Hadfield takes on a decidedly modest tone in "An Astronaut's Guide to Life on Earth" when he briefly recounts his accomplishments. The ISS has already improved life on Earth and will one day make long-term space travel possible. But Hadfield chooses not to focus on the stuff of glory; rather, he dedicates the lion's share of his charming book to chronicling the vast majority of an astronaut's working life, which unfolds on Earth.

A few too many of Hadfield's stories veer into "self-help" territory and become tedious, boiling down to the repeated lesson that the most important qualities for a successful life are being competent and understanding the importance of competence. However, he openly and honestly addresses the demands of training, the bureaucratic headaches of working in a government agency and the disadvantages to being an absent father. Ultimately, Hadfield has produced a gripping and fascinating memoir, just one more thing to add to his CV.

Jun 08, 2014
  • baldand rated this: 5 stars out of 5.

This is a wonderful memoir, even if it was written by a Leaf fan. I read this book as the tragedy in Ukraine unfolded and the efforts to prop up NATO by pretending that Russia is the new Soviet Union. Chris Hadfield lived in Star City as NASA's Director of Operations in Russia from 2001 to 2003 and speaks Russian fluently. The space program has hugely benefited from the close co-operation between Russia and the West, which may, sadly, be coming to an end.

Mar 21, 2014
  • Irene99 rated this: 5 stars out of 5.

Excellent biography from a great communicator and leader. Chris Hadfield shares his experiences on the path to becoming an astronaut, the intense work and teamwork that is involved in that enterprise, and just what it is like to be out there in space. What life is like on a space ship the size of a football field, the international collaboration, the scary things and how they prepared to be ready for any disaster. The writing is crisp, entertaining, and heartwarming. From the introduction, "Mission Impossible: The windows of a spaceship casually frame miracles. Every 92 minutes, another sunrise: a layer cake that starts with orange, then a thick wedge of blue, then the richest, darkest icing decorated with stars. The secret patterns of our planet are revealed: mountains bump up rudely from orderly plains, forests are green gashes edged with snow, rivers glint in the sunlight, twisting and turning like silvery worms. Continents splay themselves out whole, surrounded by islands sprinkled across the sea like delicate shards of shattered eggshells." You have to read more. Be prepared to be enlightened, to learn, and to never be the same.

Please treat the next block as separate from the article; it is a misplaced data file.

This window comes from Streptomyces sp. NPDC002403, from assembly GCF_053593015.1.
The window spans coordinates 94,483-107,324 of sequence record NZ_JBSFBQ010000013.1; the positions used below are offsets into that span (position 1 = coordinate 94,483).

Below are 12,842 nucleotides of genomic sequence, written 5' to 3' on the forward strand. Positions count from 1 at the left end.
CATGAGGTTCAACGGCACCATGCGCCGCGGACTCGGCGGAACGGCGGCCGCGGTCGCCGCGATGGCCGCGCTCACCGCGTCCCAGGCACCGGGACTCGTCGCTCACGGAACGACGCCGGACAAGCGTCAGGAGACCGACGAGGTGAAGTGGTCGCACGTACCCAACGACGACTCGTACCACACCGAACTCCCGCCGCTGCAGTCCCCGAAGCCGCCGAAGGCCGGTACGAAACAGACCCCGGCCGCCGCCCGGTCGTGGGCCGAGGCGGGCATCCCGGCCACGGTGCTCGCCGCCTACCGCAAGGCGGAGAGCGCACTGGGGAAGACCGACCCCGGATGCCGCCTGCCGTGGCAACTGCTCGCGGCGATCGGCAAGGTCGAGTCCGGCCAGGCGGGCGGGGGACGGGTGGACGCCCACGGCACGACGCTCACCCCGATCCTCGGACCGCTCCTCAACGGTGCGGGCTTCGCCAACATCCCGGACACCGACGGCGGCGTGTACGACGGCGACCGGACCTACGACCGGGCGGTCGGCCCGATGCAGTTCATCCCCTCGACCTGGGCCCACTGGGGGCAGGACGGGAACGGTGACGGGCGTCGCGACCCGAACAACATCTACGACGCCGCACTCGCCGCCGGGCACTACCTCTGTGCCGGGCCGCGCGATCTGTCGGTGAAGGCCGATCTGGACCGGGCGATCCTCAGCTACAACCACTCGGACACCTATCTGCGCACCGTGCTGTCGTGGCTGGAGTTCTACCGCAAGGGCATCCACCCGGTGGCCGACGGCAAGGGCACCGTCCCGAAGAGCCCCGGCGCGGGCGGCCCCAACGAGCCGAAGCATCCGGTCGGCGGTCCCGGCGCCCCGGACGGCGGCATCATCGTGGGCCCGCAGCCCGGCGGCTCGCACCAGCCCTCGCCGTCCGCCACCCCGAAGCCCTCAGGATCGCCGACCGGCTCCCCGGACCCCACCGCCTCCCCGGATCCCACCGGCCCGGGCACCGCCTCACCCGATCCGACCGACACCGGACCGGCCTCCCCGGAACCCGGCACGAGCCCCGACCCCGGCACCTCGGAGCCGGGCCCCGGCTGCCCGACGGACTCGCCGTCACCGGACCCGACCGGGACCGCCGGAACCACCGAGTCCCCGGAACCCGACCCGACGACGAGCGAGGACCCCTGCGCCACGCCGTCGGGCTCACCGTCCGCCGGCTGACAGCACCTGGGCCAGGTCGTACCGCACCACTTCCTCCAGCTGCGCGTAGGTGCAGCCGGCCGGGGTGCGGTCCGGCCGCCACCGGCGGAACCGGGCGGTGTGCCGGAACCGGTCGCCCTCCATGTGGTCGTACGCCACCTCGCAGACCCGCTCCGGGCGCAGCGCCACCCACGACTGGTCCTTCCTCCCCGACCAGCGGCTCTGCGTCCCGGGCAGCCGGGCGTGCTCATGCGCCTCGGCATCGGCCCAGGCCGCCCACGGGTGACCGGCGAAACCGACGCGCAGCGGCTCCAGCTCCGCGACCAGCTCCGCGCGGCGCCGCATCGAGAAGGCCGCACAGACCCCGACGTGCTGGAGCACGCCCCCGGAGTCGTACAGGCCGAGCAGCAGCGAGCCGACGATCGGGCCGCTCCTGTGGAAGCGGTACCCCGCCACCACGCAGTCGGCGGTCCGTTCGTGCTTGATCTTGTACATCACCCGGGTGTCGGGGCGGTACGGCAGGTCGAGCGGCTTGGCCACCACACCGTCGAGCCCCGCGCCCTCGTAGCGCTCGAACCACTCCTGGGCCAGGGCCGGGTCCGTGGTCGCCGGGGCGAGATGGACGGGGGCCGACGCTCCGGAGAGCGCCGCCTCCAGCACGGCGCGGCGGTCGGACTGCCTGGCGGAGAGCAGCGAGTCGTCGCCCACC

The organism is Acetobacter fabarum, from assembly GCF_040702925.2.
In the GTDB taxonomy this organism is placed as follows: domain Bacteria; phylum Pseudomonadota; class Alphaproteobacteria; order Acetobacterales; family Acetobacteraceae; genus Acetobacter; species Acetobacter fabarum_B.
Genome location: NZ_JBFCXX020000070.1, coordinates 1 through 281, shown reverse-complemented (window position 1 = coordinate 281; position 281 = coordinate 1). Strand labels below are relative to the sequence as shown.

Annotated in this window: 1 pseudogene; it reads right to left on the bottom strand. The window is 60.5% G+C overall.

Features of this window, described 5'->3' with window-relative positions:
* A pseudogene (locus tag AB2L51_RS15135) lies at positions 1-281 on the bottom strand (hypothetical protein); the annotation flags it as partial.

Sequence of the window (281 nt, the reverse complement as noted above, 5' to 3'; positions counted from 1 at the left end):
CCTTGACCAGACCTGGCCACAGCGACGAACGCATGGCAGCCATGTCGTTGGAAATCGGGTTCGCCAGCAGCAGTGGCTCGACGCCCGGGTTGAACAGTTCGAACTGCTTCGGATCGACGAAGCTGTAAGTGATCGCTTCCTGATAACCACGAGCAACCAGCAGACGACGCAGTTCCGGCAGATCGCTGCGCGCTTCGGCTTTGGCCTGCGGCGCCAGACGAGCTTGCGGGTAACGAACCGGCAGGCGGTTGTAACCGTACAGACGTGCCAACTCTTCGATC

Mar 13, 2014
  • 20500000857552 rated this: 5 stars out of 5.

Loving this book. A quick and easy read, with lots of wisdom that applies as much to life on Earth as it does to space travel. Great anecdotes and a realistic picture of an astronaut's life -- not all glamour, but worth the effort!

Feb 17, 2014
  • chana1018 rated this: 5 stars out of 5.

Great book! very interesting!

Feb 10, 2014
  • nat_cyr0 rated this: 5 stars out of 5.

Amazing book from one of our own astronauts, and the first Canadian commander, for the International Space Station. Talks about his journey from boyhood, to becoming a astronaut and flying on the shuttle. Great wisdom along with some really neat space stories, you do not need a pillow to sleep in space. I enjoyed reading this book, and the photo insert is nice too.

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app07 Version jokkmokk Last updated 2015/01/22 14:24